Issues about climate change
It was the afternoon of Saturday, April 24th, 2004, and as usual it was a breathtakingly hot day in the Northern Arabian Gulf—easily over 90 degrees. I was standing watch in the Combat Information Center onboard the USS BULKELEY (DDG-84), a U.S. Navy guided-missile destroyer, and we were steaming south on a new mission.
We had recently completed our weeks-long tasking of guarding the two offshore oil terminals that sit off the coast of Iraq. We knew these terminals were targets for insurgent attack, so it had been a stressful few weeks of round-the-clock operations, monitoring everything that moved on the water or in the skies; and intercepting anything that got a little too close for comfort.
As we sailed south, the call came we had all been dreading. The terminals were under attack. Although we had trained for it countless times, it was still surreal to hear it come across the radio. We turned the ship around and sped north at flank speed. We put the ship at high alert and launched our helicopters to take a first look, but it was too late. Terrorists had already launched an attack on the Al Basra terminal. In the end, the coalition forces on-site would foil their attack, but it ultimately cost the lives of two U.S. sailors and a Coastguardsmen.
I tell this story because at the heart of that fight was the issue of energy. Now, more than ever, the United States faces global challenges as we respond to threats born from instability in energy-rich regions, and a changing environment impacted by climate change.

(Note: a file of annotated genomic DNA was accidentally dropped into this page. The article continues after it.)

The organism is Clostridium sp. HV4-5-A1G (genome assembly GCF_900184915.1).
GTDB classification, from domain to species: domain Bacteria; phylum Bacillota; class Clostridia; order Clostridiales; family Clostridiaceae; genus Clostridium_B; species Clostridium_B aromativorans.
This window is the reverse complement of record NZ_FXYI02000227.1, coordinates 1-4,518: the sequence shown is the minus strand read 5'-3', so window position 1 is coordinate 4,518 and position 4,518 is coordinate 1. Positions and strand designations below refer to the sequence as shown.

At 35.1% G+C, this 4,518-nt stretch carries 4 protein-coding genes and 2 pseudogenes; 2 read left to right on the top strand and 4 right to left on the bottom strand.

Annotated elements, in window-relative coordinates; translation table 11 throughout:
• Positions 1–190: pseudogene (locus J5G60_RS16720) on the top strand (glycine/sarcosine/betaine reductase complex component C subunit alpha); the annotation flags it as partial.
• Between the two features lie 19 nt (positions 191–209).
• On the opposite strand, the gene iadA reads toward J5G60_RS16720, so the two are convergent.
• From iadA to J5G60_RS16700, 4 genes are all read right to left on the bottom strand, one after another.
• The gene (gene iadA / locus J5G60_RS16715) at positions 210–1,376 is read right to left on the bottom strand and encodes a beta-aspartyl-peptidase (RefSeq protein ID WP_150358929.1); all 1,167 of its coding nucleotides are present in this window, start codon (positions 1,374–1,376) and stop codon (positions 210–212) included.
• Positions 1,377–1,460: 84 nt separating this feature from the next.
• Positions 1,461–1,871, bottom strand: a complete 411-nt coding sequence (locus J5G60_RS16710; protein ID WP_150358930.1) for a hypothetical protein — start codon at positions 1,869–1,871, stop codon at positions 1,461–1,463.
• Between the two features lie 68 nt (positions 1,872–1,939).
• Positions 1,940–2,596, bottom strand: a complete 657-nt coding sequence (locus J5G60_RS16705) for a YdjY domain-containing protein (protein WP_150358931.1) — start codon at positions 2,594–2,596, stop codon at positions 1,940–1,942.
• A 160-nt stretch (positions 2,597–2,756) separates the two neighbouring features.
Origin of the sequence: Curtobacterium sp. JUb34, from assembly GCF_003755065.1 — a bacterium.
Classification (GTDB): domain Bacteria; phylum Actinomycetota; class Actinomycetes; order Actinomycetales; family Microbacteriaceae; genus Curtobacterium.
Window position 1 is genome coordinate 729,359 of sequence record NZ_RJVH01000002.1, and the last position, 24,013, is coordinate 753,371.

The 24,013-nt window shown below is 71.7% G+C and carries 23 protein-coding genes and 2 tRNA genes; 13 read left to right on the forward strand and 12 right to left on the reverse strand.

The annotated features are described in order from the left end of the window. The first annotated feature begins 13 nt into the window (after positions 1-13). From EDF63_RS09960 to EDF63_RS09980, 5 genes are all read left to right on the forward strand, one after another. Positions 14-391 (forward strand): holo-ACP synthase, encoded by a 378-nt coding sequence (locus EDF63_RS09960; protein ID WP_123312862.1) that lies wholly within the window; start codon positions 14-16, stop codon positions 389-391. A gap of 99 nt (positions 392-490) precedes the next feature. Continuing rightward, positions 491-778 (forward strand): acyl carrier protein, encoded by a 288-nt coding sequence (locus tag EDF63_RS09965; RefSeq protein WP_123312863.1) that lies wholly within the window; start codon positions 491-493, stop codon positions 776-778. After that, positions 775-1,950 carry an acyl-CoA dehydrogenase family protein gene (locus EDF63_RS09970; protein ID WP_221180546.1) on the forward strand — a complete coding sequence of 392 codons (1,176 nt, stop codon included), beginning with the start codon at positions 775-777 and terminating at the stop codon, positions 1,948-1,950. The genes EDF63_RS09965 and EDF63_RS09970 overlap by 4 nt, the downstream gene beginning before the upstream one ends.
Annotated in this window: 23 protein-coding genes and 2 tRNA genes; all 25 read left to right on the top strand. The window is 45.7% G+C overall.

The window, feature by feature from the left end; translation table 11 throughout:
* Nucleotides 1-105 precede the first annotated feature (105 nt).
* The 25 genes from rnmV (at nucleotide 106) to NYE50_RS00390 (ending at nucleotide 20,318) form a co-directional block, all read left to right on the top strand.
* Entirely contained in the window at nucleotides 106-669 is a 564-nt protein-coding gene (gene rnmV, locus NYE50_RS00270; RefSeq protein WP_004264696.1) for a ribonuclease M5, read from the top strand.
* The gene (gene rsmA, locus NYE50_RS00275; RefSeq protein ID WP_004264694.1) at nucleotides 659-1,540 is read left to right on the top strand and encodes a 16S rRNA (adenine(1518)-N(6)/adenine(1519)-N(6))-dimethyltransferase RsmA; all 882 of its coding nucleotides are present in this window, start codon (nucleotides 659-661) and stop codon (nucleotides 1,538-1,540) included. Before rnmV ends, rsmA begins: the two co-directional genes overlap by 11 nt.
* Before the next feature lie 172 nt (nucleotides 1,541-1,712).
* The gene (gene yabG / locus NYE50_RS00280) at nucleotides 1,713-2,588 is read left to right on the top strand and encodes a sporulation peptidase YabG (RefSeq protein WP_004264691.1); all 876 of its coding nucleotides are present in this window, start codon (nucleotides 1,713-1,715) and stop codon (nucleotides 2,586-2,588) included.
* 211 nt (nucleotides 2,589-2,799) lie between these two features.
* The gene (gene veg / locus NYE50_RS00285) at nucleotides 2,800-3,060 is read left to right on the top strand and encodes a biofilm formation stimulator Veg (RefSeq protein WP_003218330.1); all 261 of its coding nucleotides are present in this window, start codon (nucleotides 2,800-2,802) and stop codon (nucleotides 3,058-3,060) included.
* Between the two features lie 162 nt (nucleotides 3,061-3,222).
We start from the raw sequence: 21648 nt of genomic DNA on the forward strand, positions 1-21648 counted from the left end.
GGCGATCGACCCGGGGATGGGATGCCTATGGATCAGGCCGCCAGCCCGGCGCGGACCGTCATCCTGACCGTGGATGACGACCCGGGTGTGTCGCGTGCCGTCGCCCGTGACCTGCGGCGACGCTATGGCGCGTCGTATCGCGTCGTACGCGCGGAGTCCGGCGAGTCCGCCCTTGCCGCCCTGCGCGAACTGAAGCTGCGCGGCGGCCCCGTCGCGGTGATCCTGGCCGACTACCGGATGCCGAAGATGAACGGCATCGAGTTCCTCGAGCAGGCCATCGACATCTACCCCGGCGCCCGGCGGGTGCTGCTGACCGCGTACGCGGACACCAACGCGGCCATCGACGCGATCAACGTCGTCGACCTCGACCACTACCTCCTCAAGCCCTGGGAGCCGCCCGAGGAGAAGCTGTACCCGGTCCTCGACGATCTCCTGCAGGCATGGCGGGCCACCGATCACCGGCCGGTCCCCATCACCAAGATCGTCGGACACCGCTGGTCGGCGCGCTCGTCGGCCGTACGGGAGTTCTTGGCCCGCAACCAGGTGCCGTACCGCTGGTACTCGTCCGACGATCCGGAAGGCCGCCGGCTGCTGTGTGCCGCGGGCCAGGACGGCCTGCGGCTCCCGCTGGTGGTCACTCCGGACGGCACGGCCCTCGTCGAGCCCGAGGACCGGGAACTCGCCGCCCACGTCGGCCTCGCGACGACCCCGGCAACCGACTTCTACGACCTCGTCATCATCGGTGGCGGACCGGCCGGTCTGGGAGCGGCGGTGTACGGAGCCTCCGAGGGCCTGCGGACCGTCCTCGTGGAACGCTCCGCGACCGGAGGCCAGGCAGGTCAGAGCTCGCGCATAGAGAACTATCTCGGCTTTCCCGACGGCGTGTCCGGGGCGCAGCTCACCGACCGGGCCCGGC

Today, the Department of Defense is delivering a report to Congress entitled the “National Security Implications of Climate-Related Risks and a Changing Climate.” It states in no uncertain terms what our men and women in uniform are seeing every single day—that it “is clear that climate change is an urgent and growing threat to our national security.”
The report identifies the most serious and likely climate-related security risks and discusses the ways that DoD is navigating these risks as part of its planning processes. It also describes the resources that will be required to adequately and effectively respond to them.
The report builds upon the risks DoD identified in its 2014 Quadrennial Defense Review, when it made the following case: “the pressures caused by climate change will influence resource competition while placing additional burdens on economies, societies, and governance institutions around the world. These effects are threat multipliers that will aggravate stressors abroad such as poverty, environmental degradation, political instability, and social tensions – conditions that can enable terrorist activity and other forms of violence.”